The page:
Charges against activist must be dropped

Yana Antonova
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Who is Yana Antonova?

Yana Antonova is a paediatrician and a human rights defender from Krasnodar, southern Russia, who formerly served as the local coordinator for Open Russia in her area. On 18 January 2019 police filed a case against her for posting a video about the shortage of schools in the region. The video had Open Russia’s logo, which became the grounds for her being accused of “participation in the activities of an undesirable organisation”.

In April 2017 the UK-based Open Russia and Open Russia Civic Movement, and the US-based Institute of Modern Russia, were declared “undesirable” by the Prosecutor General’s Office. This led to a widescale crackdown on activists involved with the unregistered Russia-based Open Russia movement.

In May 2019, a criminal case was opened against Yana Antonova. This was the third time Russian authorities opened a criminal case against someone under the “undesirable organisations” law.

Only one hearing has taken place so far, during which witnesses to the search of Yana’s flat gave their statements. Other hearings have been postponed due to the non-attendance of the prosecution’s main “witness” – a man with a criminal record. People with criminal records are often vulnerable to police pressure. The “witness” is expected to testify that Yana allegedly tried to recruit him to join the Open Russia movement.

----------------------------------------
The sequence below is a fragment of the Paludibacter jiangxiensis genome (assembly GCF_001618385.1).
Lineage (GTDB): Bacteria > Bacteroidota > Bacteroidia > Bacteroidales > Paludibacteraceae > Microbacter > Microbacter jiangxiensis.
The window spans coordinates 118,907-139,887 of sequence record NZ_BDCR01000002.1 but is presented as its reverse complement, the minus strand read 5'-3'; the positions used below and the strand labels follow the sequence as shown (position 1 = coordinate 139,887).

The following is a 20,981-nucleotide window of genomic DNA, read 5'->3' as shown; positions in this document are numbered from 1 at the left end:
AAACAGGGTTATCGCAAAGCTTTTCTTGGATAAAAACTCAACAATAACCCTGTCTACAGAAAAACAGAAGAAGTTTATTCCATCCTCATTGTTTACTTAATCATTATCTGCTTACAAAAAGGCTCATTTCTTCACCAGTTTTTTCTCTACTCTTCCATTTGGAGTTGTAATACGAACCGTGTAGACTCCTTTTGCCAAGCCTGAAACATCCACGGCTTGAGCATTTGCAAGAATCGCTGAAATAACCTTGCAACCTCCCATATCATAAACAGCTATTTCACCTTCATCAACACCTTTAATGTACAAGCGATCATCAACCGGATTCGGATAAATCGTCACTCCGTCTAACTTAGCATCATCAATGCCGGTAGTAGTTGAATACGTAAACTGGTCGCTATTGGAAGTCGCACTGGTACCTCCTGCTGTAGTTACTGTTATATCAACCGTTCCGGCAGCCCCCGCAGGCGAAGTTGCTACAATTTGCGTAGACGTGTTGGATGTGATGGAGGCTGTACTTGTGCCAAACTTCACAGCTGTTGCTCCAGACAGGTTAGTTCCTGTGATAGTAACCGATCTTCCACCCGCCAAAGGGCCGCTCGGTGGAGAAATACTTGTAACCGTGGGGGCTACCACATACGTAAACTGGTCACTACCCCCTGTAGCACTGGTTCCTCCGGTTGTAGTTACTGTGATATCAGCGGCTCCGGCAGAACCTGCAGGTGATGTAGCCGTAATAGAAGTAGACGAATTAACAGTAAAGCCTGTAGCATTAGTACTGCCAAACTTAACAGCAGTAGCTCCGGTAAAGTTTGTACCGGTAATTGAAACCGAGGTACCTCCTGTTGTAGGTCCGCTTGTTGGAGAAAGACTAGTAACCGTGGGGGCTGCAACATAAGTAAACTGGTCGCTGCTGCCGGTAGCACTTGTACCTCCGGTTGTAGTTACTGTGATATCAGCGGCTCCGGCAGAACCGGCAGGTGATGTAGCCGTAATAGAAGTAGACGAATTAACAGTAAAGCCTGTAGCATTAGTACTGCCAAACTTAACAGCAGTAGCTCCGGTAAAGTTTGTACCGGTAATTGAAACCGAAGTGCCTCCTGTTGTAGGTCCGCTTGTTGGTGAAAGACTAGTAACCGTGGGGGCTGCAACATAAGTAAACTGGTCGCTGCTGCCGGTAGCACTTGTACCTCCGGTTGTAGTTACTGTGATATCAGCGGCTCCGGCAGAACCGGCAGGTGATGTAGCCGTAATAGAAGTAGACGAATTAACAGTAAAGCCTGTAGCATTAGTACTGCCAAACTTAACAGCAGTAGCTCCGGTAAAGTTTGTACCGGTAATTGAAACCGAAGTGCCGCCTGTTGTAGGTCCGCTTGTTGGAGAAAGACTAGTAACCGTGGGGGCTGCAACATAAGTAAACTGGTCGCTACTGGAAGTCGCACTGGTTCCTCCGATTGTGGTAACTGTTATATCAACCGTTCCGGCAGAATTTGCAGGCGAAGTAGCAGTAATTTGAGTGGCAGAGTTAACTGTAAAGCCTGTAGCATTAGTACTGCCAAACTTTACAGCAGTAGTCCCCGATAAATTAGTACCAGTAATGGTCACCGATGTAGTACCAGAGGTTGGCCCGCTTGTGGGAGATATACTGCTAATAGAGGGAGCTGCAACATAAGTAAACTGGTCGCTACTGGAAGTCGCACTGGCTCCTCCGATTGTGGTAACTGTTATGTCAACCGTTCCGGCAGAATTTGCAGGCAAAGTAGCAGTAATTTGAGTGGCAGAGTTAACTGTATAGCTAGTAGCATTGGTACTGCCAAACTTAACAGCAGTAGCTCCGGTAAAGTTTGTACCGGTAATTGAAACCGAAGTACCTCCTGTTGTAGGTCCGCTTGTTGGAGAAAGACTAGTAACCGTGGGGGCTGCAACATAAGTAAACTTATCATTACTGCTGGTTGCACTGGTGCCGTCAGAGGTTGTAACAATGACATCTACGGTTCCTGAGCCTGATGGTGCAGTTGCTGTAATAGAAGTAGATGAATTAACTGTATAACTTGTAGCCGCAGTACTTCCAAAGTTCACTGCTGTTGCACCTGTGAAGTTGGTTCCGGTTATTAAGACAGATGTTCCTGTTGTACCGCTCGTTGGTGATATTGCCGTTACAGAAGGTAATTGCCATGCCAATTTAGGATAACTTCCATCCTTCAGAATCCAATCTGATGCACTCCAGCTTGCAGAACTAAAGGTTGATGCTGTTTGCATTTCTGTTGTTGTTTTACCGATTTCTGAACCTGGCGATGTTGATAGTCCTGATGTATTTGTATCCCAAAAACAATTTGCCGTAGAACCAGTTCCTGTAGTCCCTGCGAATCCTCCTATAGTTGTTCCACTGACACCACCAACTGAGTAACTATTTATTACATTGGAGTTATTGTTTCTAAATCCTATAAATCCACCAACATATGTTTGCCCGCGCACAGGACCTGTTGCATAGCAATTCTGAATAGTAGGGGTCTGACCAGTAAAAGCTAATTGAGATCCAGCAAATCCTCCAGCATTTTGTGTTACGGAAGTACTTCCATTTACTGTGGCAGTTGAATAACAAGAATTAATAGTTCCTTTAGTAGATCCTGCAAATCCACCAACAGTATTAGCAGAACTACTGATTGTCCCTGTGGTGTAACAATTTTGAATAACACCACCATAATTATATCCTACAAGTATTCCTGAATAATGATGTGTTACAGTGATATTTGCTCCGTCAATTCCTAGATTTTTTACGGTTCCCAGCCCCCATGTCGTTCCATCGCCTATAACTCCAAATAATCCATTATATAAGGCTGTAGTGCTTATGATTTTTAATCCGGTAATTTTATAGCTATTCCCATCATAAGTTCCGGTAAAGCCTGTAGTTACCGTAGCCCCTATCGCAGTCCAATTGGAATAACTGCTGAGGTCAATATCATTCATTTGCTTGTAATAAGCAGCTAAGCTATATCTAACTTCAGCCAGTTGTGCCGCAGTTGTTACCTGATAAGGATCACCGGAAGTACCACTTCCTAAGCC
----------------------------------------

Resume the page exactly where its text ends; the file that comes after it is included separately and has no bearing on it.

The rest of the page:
While Yana is not currently under arrest, the investigation against her has been concluded. Her trial began on 7 November, and her next hearing is scheduled for 18 February. Yana’s lawyer believes the trial will be over in March. A new Prosecutor General has been appointed since the beginning of her trial.  

Impact of the “undesirable organisations” law

The law, adopted in May 2015, is part of the Russian authorities’ ongoing crackdown on freedom of association and expression. This decision effectively outlaws any activities done by, or in cooperative with, an “undesirable” organisation in Russia. This new law has been used arbitrarily to banish a number of foreign organisations from Russia, most of them being civil society groups.

In January 2019, the first-ever criminal case under the “undesirable organisations” law was opened against another person associated with the Open Russia movement, Anastasia Shevchenko. The investigation against Anastasia is still ongoing, but she remains under house arrest in the meantime. Anastasia is a prisoner of conscience prosecuted solely for attempting to exercise her rights to freedom of expression and association.

By law, in the first instance, involvement with an “undesirable organisation” is an administrative offence. When “committed” for the second time, it becomes a criminal offence punishable by up to six years of imprisonment.

We do not have a valid email for the Prosecutor, so the only possible option is to send letters by post. Please do send copies to the Russian Embassy in your country.

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